Meet Tammy Leeper, Infant Massage Instructor in OC and Long Beach

Tammy Leeper, Infant Massage Instructor in Orange County and Long Beach.png

Many new parents have never heard of infant massage, but it's a wonderful way to encourage bonding! Loving touch is a great thing, and (as you'll read below) there are many benefits for both babies and parents. 

Often when working with postpartum families, Marlee will show them some simple tummy massage techniques to help relieve gas or for some relaxation after bathtime. Parents and babies alike love these moments of physical touch and connection!

We're lucky to have Tammy Leeper serving our communities of Orange County and Long Beach as an infant massage instructor. She's a wonderful resource for parents who are looking for ways to connect with their baby through massage! She was kind enough to share with us about the classes she offers and the benefits of massaging babies. We hope you enjoy learning about infant massage as much as we did!


Tell us about your background, your work with growing families, and how you came to become an infant massage instructor.

I am a certified as a birth and postpartum doula, a childbirth educator, and educator of infant massage through infantmassageusa.org, the US affiliate of the non-profit organization International Association of Infant Massage that's based in Sweden. I “found” the infant massage training/certification by hearing the term and thinking what a wonderful way for caregivers to bond with baby that I could help with in the postpartum period.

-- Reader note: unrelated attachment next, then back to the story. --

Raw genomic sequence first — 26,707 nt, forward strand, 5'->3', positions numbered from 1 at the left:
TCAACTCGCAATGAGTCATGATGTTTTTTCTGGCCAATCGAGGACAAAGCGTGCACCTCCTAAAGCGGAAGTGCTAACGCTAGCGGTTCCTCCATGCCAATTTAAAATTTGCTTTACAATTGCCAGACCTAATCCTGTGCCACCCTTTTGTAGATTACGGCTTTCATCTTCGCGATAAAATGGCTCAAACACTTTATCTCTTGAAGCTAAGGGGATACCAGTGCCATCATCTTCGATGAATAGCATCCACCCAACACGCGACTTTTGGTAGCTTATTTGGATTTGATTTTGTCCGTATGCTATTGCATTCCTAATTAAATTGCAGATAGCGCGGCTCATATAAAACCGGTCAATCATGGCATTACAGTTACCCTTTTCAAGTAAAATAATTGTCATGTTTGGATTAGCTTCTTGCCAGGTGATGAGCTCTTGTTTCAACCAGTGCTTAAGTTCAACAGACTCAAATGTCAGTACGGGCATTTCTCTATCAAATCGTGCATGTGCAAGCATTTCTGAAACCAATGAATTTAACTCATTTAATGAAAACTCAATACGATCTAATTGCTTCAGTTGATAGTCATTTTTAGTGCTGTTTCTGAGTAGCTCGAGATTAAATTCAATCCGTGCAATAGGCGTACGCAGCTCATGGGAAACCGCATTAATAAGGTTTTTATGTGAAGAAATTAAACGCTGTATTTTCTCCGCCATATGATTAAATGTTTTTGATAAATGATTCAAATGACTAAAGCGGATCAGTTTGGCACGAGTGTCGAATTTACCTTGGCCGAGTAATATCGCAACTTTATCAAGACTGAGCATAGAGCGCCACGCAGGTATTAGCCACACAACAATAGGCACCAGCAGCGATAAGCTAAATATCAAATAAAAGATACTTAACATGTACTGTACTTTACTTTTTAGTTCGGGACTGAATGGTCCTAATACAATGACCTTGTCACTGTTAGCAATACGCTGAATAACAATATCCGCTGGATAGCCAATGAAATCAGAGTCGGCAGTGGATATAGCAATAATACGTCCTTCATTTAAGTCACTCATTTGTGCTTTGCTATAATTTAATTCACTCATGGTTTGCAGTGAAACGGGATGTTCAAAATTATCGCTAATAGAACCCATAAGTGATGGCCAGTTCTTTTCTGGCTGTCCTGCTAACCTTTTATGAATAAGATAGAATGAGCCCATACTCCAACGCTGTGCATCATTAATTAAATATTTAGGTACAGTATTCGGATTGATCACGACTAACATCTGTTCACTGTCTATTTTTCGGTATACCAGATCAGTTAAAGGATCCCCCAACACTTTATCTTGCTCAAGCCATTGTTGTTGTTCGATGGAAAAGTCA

The class met requirements continuing education units for my Occupational Therapy (OT) license and for maintaining doula certification, so I thought why not? I took the class in 2011 in Seal Beach, CA. It is so much fun to teach! I offer it as an add-on to doula services and am listed as a resource for parents who are fostering and/or waiting to adopt babies. It is a sweet honor to be a part of that journey.
 

Can you tell us a little bit about the roots of infant massage? Where did the practice come from? 

Infant Massage is an age-old tradition, dating back to the beginning of time. Massage was a tradition and key part of raising children until the time of the industrial revolution when many ancestral traditions and customs were put aside. In studies and observation in present times, it is proven that babies that are massaged, carried, held, rocked, and breast/chest fed are less aggressive and violent in adulthood. They also show more compassion and cooperation as adults.